Featured image: Workers pressure wash the logo of NASA on the Vehicle Assembly Building before SpaceX will send two NASA astronauts to the International Space Station aboard its Falcon 9 rocket. Photo: REUTERS/Joe Skipper
NASA’s Robert Behnken and Douglas Hurley will become the US agency’s first astronauts to take off from American soil in nine years, marking an important step towards ending the country’s dependence on Russian rockets.
The astronauts are scheduled to blast off in SpaceX’s Crew Dragon spacecraft and head to the International Space Station (ISS) as part of NASA’s Commercial Crew Program (CCP), the space agency announced on Saturday.
Behnken and Hurley will lift off on a Falcon 9 rocket on Wednesday from the Kennedy Space Center in Florida.
The Demo-2 mission will be the final test flight for SpaceX and is expected to validate NASA’s crew transportation system, including the launch pad, rocket, spacecraft, and operational capabilities.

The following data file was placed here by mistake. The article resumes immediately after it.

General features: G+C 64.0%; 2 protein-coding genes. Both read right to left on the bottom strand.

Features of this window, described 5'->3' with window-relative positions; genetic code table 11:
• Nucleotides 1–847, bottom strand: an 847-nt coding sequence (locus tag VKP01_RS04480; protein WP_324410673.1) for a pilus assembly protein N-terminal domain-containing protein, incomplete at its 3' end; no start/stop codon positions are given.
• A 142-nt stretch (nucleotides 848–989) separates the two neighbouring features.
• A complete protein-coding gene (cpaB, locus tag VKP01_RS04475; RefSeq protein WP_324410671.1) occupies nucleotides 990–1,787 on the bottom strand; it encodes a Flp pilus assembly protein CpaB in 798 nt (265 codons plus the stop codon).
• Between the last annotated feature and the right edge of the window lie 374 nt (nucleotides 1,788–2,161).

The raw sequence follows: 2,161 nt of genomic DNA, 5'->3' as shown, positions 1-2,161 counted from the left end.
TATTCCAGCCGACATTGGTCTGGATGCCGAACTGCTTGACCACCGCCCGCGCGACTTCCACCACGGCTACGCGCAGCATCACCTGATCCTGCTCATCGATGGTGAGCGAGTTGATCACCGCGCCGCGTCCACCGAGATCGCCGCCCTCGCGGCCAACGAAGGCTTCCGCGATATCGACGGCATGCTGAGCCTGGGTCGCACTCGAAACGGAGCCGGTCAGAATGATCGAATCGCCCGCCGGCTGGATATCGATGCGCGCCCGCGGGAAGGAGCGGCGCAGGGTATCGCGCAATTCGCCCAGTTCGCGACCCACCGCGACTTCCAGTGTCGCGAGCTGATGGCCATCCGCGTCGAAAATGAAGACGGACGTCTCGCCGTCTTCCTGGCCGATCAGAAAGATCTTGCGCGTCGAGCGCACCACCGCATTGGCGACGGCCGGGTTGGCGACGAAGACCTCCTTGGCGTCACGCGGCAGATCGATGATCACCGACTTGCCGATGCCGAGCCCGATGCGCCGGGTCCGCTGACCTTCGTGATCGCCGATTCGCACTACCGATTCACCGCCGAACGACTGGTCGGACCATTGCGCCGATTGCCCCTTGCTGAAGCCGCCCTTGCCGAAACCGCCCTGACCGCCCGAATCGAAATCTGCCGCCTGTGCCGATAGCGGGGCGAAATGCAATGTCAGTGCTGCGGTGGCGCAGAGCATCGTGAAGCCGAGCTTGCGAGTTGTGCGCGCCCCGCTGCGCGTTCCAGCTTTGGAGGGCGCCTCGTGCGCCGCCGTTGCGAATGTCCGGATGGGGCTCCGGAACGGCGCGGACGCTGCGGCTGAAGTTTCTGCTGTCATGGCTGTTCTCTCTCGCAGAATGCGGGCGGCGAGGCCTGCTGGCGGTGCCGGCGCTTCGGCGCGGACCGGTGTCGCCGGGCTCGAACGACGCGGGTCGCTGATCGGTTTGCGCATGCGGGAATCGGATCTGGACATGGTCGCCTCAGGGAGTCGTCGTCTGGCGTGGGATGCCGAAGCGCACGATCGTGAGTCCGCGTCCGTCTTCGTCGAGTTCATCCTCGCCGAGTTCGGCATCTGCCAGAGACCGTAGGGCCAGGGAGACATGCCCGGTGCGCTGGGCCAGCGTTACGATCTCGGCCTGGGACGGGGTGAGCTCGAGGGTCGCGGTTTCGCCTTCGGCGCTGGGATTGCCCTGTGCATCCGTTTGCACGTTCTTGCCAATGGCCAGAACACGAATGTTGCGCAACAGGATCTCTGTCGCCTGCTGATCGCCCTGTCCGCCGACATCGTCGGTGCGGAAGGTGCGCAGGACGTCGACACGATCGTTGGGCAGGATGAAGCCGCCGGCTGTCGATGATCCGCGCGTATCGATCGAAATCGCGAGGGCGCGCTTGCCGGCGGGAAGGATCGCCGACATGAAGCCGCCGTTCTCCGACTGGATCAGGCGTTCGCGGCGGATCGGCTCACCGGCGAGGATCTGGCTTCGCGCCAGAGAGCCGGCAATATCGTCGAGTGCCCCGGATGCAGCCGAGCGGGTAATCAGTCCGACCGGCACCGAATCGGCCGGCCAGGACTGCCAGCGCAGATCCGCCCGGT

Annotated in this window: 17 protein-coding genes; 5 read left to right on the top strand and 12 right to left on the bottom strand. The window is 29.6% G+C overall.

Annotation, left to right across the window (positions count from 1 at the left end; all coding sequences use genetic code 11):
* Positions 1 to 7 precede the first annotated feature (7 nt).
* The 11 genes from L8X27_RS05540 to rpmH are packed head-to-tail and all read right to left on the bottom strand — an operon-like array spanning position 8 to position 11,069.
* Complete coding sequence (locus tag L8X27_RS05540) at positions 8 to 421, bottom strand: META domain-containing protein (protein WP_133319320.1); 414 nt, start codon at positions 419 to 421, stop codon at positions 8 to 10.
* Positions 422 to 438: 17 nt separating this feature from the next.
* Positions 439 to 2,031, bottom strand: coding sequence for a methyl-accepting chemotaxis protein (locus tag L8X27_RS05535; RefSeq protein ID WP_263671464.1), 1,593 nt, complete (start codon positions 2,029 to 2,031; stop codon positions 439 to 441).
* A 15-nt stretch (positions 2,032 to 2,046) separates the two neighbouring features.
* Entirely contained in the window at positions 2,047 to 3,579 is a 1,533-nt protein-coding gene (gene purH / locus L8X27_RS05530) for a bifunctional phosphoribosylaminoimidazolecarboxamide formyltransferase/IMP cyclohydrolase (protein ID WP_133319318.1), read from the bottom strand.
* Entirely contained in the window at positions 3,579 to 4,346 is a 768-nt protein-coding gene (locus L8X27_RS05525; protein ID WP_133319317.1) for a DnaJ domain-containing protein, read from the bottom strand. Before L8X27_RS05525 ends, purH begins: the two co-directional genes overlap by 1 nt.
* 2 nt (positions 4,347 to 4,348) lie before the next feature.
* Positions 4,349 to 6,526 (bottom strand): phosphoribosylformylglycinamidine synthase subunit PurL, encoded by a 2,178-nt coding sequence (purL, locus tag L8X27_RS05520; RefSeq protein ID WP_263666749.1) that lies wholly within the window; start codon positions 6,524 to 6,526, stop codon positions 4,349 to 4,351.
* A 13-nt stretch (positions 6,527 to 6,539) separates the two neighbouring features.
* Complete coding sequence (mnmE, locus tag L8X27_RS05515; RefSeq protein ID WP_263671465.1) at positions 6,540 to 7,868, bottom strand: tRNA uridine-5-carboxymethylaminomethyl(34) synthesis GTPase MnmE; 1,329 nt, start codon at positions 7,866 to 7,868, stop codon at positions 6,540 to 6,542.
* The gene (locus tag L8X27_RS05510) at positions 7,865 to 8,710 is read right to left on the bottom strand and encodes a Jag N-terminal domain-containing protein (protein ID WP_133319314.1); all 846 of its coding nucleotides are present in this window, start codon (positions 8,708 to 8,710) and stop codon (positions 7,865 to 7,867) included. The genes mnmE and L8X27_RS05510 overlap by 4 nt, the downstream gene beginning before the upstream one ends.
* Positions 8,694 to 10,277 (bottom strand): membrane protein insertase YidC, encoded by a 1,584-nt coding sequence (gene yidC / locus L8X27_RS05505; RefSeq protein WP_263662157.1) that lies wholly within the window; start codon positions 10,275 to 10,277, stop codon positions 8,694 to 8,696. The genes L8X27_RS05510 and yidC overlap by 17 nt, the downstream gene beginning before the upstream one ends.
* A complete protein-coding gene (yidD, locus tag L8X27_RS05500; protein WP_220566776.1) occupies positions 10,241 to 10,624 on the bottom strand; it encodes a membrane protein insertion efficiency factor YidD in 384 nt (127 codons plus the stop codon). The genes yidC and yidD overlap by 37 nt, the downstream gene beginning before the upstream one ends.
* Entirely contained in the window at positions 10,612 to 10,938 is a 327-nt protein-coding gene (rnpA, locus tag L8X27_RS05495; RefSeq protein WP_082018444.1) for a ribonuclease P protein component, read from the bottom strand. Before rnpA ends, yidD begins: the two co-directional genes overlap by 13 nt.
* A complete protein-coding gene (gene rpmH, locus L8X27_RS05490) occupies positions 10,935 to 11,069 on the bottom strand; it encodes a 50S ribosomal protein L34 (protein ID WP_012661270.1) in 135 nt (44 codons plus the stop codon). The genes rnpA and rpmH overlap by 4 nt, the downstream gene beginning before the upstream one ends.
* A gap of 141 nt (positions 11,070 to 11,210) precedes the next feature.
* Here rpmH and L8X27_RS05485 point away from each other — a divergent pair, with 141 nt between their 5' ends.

The CPP can then certify Crew Dragon for operational and long-duration missions to the ISS.
The certification will enable NASA to “continue the important research and technology investigations” taking on board the ISS “which benefits people on Earth,” the space agency said.
The pair will also be NASA’s first astronauts to test the spacecraft systems in orbit.
Jobs to be done in space
Behnken and Hurley, both selected for their extensive test pilot and flight experience, have already carried out a number of missions on the space shuttle before the remaining fleet of spacecraft were retired in 2011.
After a successful docking, the astronauts will become members aboard the Expedition 63 crew and assist in performing tests on the Crew Dragon. In addition, they will carry out research and other tasks with the ISS crew.
While the Crew Dragon can stay in orbit for approximately 110 days, the mission duration will be determined once on-station, depending on the readiness of the next commercial crew launch, NASA said.
Upon conclusion of the mission, Crew Dragon will autonomously undock with Behnken and Hurley on board, depart the ISS and once again re-enter the Earth’s atmosphere.
NASA said the mission “lays the groundwork” for future exploration of the Moon and Mars. The agency’s Artemis program will land the first woman and the next man on the lunar surface in 2024.